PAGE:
Professional training opportunities can present themselves to you on a weekly basis, but if you’ve always stopped yourself from exploring your options and examining the benefits they could have on your career based on an awkward conversation, then our guide on how to ask your employer to pay for a training course will give you the confidence to tackle it in the best possible way.
The importance of Continued Professional Development (CPD)
Richard Branson once said: “Train people well enough so they can leave, treat them well enough so that they don’t want to.”
Recognising the importance of CPD to your workforce is a huge shift in mindset that has changed phenomenally in recent years. When companies invest in their employees, it has a direct impact on productivity, employee retention and staff morale. Yet, some smaller companies still lag behind when it comes to leading the conversation with staff – leaving employees to initiate a conversation around training and CPD for themselves.
Does your company have a training policy?
Most employee handbooks will detail the company policy on training if one exists – either informing you that a policy is in place or stipulating the specific protocol for paid training. If you have no luck in finding the information you need to take your case forward, make a few enquiries with staff and the human resources department to understand the frequency of training courses if they are attended, and by whom? What was the process they followed in order to take part? Was there a budget?
Stating your individual case
Gather together all of the information you could possibly need to address any specific questions you may be asked before you look to write your case for a particular training course on email.
Your line manager may wish to understand what areas the qualification covers, the skills you will learn, how long it requires you to be out of the workplace for, and of course the cost involved.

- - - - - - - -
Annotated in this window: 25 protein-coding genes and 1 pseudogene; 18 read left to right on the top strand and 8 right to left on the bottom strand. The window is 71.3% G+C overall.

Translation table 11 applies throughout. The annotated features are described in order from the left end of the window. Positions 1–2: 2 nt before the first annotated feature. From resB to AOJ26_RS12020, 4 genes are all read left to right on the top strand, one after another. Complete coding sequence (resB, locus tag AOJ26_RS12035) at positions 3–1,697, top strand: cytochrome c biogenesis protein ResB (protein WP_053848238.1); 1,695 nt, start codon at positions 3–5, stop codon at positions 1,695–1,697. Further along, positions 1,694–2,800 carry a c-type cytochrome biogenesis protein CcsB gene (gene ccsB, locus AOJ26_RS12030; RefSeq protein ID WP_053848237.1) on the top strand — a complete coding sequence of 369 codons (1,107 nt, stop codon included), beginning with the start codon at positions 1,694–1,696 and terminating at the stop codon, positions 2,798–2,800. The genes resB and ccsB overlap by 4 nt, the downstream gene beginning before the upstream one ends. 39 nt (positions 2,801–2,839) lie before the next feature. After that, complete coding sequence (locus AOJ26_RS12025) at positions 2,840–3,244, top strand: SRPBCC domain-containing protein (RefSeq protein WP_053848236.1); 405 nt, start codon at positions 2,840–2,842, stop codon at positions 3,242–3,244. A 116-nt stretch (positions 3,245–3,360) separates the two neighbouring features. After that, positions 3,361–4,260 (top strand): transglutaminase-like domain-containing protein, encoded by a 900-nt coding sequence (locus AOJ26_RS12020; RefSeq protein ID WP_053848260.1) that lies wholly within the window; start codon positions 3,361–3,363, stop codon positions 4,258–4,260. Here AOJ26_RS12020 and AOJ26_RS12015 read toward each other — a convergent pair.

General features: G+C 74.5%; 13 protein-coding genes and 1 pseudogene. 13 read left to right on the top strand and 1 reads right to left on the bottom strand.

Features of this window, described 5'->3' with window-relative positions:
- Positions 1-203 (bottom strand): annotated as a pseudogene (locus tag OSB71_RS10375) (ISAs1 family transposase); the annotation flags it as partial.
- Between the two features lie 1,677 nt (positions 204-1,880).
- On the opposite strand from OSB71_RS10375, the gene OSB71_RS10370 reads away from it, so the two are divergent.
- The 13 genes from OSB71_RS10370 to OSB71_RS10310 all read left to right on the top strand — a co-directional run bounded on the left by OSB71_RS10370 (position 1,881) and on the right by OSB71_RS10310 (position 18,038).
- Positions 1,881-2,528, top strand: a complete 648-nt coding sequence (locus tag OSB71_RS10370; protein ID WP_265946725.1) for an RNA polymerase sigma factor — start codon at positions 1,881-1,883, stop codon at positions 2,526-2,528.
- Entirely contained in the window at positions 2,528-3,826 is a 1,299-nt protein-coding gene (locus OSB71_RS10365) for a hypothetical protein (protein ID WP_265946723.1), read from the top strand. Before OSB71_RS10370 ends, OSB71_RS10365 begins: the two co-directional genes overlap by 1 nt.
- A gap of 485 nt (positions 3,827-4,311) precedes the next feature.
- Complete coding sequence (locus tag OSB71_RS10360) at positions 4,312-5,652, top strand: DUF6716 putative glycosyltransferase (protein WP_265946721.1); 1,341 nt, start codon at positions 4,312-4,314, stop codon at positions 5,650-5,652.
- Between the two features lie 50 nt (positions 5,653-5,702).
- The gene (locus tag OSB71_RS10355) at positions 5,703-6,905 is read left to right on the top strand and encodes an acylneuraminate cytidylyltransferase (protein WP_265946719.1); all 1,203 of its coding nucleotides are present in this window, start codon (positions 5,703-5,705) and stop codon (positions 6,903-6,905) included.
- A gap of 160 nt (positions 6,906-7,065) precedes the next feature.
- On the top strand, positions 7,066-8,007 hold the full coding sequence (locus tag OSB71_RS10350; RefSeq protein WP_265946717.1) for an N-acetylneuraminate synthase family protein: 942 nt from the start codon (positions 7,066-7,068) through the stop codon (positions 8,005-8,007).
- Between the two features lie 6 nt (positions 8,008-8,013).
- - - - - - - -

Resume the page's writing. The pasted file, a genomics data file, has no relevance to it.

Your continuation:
Other obstacles you could come up against include the direct impact the course could have on your work, and who will cover your work while you are studying? Travel time may be a factor if the course isn’t run locally. If you can show you’ve thought of an action plan to cover off all these points, then your case will inevitably be stronger.
Do your homework
If your boss is particularly lean when it comes to budgeting, make sure you research what options are out there and detail a range of alternative options for them to choose from. This demonstrates that you haven’t just proposed the first course that comes into your head, but considered the investment you are asking your boss to make. You will often find that the bigger consideration is the time you would be away from the office, as opposed to the cost.
Return on investment
As with any investment there has to be a risk-reward trade off. In the list of negatives, is the risk that you may have the training and then move on to another organisation with your newly acquired skills. You may also have several chains of sign-off to contend with, so your request could be well received by your line manager but quashed by those further up the organisation. It is for this reason that you must clearly list the benefits of the training course to the business and to your personal contribution. These could be anything from increased productivity and skills transfer, to direct lead generation and added responsibility.
All too often training opportunities and continued professional development are reserved for those already performing, and the value it has in bringing on employees is undermined. Take a look back on the times where you contributed significantly to a piece of work and demonstrated some of the skills you are now looking to enhance, such as leadership. Your job role could also have changed recently, and you now find yourself in situations where you don’t yet have the experience to manage. It never hurts to list these practical examples to help your employer understand why you have made this request and highlight the ways in which the business will benefit from your new-found skills.
Draft your email
The easiest approach when it comes to stating your case is to write an email stating your case, as it can be read, re-read and digested in your boss’ own time and allows you to be clear and concise in your request. Asking face-to-face would put your boss under pressure to address your training request there and then, so start off with a written request and then feel free to approach them personally to follow it up at a later date if you haven’t heard back within a reasonable timeframe.
The more proactive you can be in detailing the training solution and listing several possible dates that you know the course is running on, the easier you will make it for your boss to come to an informed decision.
Don’t forget to sign off your email with a line that states you are expecting a reply or discussion – that way your boss will feel obliged to enter into a conversation on the matter.
Finally, don’t get disheartened if you don’t get the answer you were looking for. By opening up a conversation about training, will make things easier the second time around and at least your manager or boss will know that it is on your mind and that you take your career seriously.